The other day, I wrote a post entitled “Dear Elites — no, Trump is not a fascist, but Hillary probably is.” I illustrated it with a picture I found on the internet of Hillary giving her famous “what difference does it make [that four men died on my watch]” testimony, with the slight addition of a toothbrush mustache (yes, of the type Hitler wore) and a raised middle finger.
Putting aside the picture, the entirety of the post is given over to explaining what fascism is (statism with cronyism is a good shorthand); explaining why Trump, whatever else he is, is not a fascist (primarily because he promises to keep guns in citizens’ hands, but also because the core of what he’s saying is that his administration will obey laws already on the books and because he promises to shrink our bureaucracy); and why Hillary does fall into the fascist mode (everything within the all-powerful state, a disarmed citizenry, government-controlled rights to speech, and solid cronyism with Wall Street).
I thought it was a good post, making a point that is too frequently overlooked by Trump critics on both the Left and the Right, as well as by Hillary’s fans on the Right. It’s a small antidote to the fact that, in the decades since WWII, American Leftists have done a superb job of destroying fascism’s completely statist (i.e., Leftist) roots and attaching this negative label to conservatives. Conservatives, of course, are the antithesis of fascism, in that they stand for small government, the free market, and individual liberties, including the right to bear arms, a freedom that’s anathema to despots.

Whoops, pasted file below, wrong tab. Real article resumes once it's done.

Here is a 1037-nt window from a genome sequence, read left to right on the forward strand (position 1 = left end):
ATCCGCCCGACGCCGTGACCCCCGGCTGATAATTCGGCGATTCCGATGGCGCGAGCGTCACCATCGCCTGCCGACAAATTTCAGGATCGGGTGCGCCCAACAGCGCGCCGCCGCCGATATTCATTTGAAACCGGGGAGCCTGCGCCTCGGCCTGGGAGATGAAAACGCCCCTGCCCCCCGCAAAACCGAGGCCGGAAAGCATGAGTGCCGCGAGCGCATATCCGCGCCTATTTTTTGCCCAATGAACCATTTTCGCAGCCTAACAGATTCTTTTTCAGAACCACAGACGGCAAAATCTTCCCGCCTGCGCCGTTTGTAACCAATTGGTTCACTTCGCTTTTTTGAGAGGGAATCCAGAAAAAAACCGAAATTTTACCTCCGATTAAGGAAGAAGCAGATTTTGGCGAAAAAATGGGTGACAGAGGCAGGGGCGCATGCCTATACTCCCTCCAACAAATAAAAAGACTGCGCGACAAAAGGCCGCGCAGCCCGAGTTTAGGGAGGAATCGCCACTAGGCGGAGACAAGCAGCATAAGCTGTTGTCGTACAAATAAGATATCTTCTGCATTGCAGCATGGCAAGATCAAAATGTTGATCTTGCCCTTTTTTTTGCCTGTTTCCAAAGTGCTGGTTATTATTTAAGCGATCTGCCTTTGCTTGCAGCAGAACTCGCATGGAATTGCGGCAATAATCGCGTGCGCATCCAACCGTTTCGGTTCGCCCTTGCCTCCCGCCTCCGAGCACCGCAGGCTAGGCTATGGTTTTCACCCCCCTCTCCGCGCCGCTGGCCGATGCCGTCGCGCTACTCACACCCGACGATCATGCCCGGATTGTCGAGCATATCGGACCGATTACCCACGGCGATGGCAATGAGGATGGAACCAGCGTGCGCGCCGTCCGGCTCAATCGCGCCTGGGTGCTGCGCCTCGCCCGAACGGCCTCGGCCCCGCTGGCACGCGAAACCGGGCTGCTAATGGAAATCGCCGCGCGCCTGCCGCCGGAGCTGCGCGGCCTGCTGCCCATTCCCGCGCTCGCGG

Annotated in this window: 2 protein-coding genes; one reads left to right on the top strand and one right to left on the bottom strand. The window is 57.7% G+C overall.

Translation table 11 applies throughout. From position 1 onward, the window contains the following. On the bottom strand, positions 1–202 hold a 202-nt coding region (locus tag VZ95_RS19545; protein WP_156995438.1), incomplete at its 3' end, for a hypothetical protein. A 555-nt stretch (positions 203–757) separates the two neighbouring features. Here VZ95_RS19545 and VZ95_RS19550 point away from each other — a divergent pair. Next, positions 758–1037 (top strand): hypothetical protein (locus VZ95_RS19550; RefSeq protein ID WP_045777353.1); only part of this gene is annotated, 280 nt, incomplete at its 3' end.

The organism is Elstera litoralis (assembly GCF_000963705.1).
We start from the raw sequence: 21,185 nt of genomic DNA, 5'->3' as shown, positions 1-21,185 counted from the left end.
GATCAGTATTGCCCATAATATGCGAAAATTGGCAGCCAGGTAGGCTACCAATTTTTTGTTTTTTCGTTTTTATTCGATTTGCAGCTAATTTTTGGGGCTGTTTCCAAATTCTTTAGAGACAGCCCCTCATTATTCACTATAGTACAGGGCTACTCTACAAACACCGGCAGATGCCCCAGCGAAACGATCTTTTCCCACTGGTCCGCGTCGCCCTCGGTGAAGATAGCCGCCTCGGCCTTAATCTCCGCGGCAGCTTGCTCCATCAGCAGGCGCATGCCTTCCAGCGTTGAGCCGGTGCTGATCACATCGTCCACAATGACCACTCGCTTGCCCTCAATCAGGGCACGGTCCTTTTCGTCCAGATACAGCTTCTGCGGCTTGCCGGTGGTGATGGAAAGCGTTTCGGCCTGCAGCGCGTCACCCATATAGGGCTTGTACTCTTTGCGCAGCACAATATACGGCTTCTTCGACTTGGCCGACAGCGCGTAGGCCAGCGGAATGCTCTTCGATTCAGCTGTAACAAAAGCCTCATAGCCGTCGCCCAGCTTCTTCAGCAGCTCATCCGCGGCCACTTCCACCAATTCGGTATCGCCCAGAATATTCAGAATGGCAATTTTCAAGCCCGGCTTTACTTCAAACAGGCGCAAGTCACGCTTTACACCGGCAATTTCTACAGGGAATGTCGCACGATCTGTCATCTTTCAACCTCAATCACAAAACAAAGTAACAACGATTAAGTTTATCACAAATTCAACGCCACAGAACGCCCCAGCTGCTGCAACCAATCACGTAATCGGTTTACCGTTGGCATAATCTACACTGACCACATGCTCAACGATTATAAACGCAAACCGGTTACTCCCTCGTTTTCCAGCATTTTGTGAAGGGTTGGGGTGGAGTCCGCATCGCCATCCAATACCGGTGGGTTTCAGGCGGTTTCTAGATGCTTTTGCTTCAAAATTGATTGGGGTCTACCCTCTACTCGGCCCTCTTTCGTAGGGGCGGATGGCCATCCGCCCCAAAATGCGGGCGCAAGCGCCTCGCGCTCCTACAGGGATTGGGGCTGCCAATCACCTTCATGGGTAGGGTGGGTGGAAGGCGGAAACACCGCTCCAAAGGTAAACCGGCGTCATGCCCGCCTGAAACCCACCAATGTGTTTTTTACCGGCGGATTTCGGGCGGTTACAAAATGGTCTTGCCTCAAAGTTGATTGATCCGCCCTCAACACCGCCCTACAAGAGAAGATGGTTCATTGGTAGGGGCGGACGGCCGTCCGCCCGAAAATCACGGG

Others seem to have thought it was a good post too because I got what is, for me, a nice number of views when I posted it on my blog’s Facebook page (see above): 448 as of this writing. Indeed, up until an hour or two ago, what existed in the place where you now see that “Not Boosted” notice was a message from Facebook telling me that the post was doing better than 95% of my other posts on that same page and suggesting that I “boost” it — meaning that I turn it into one of those irritating “sponsored posts” that periodically show up on your Facebook feed.
Since I’ve been working hard lately, I admit to wanting to live a little large. Couple that “rich” feeling with the fact that I felt (and still feel) that the post says something important, I decided to blow $3 and promote the post for three days. Sometimes you just have to go for it!
Sadly, five minutes after mentally kissing the $3 goodbye and hitting “go” on the boosting, I got this message:
Curious as to what policies I violated, I followed the link. Here, in its entirety (along with my interlineations), is that portion of the advertising policies regarding “prohibited content”: